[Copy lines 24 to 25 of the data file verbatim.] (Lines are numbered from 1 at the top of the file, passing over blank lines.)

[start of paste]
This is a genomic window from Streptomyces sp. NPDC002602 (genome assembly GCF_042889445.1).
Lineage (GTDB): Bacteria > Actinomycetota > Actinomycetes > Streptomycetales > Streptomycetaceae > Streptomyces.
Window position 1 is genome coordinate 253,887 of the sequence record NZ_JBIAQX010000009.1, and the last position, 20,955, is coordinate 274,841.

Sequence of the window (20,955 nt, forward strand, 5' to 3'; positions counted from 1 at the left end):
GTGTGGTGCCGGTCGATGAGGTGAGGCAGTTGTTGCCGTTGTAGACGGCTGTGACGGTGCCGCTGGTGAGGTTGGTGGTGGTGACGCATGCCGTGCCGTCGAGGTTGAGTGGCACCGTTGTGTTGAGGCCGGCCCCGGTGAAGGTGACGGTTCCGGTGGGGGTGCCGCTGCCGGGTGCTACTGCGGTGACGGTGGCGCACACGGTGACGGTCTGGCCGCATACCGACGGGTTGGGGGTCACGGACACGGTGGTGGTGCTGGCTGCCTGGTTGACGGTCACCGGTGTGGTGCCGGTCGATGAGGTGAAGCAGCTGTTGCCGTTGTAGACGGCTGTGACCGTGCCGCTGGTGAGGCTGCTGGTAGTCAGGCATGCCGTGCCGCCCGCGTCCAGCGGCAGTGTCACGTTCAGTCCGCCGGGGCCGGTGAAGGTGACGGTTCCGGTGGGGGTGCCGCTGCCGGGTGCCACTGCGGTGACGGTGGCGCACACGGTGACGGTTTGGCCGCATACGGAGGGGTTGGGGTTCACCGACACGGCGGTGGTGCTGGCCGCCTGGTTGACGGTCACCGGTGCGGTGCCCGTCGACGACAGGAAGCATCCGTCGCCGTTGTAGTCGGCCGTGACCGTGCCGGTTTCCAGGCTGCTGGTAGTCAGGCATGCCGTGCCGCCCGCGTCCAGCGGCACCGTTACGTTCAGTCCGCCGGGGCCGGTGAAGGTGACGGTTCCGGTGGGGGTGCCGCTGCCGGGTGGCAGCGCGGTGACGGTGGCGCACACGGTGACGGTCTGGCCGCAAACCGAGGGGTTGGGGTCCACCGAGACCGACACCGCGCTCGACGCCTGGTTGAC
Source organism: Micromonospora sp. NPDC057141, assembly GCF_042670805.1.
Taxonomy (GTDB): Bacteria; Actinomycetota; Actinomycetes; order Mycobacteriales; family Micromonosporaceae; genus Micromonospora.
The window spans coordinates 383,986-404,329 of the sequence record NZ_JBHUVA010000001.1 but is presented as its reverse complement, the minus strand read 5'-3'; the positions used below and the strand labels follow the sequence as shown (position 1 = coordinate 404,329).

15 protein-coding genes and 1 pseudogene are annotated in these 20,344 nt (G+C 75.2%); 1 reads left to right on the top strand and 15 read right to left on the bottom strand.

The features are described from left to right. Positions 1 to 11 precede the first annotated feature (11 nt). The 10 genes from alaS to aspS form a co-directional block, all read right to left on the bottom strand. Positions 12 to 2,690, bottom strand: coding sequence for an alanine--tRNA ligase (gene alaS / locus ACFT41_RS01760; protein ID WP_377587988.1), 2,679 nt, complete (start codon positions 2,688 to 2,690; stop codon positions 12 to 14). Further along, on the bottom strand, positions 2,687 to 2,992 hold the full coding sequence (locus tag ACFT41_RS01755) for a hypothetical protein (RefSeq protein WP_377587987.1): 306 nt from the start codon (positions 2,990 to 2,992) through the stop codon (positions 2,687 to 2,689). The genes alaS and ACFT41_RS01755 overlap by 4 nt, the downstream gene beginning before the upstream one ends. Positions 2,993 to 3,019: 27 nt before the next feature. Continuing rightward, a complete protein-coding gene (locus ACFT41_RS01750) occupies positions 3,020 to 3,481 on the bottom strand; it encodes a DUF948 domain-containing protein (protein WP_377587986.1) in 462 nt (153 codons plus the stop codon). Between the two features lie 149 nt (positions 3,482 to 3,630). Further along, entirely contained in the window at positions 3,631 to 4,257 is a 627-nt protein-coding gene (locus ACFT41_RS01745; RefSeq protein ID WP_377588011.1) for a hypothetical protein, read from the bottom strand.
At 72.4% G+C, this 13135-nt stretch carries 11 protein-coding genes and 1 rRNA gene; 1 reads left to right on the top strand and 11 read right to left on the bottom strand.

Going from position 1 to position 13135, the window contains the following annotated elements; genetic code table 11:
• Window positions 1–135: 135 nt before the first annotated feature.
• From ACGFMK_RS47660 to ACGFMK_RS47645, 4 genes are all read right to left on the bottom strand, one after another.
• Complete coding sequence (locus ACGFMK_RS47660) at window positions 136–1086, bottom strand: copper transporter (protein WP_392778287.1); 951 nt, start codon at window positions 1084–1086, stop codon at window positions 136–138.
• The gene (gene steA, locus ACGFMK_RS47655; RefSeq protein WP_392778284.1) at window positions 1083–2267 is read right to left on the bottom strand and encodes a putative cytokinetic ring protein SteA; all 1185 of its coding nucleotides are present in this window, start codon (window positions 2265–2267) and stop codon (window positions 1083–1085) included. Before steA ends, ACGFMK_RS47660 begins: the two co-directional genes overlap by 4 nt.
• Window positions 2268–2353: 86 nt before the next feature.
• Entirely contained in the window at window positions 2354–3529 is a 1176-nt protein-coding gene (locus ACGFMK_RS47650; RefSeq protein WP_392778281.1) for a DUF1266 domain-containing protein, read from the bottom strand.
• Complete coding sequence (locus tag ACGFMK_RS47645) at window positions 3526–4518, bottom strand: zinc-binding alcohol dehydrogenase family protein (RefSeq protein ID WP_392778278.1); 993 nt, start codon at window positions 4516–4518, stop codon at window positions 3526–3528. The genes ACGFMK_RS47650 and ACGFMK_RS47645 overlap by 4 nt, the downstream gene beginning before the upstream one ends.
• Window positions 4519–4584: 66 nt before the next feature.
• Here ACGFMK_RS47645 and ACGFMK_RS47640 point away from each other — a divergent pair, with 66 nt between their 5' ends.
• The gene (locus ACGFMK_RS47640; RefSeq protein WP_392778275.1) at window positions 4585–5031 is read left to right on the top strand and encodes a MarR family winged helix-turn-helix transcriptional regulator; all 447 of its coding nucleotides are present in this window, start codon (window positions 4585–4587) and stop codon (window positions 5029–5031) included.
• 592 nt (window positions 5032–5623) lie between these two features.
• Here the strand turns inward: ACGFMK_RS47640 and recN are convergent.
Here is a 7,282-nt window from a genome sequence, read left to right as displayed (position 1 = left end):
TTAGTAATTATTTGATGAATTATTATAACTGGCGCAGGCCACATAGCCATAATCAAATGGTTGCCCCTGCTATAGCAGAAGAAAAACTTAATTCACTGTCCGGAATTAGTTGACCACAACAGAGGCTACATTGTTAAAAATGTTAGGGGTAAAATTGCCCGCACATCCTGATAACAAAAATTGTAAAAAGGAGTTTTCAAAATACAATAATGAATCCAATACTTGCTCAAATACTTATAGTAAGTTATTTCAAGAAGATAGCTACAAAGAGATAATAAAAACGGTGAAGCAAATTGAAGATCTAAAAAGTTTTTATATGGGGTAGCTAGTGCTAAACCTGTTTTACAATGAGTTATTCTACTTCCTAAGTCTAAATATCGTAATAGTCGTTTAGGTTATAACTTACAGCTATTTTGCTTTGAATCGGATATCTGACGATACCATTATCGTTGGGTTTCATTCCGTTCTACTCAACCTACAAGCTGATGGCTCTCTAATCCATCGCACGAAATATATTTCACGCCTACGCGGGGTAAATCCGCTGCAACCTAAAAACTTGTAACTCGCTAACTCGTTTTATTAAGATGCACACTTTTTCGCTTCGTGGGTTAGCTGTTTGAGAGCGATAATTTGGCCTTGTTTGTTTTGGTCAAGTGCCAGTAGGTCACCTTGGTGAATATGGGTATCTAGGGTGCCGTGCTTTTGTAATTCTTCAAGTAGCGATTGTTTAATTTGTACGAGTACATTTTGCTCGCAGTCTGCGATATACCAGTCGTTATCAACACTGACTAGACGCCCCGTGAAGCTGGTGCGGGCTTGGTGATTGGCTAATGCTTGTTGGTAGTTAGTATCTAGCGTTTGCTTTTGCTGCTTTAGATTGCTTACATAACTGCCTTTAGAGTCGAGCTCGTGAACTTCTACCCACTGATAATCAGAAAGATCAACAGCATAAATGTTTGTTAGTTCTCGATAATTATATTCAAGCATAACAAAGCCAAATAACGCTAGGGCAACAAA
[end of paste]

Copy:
• Here the strand turns inward: ACGFMK_RS47640 and recN are convergent.
Here is a 7,282-nt window from a genome sequence, read left to right as displayed (position 1 = left end):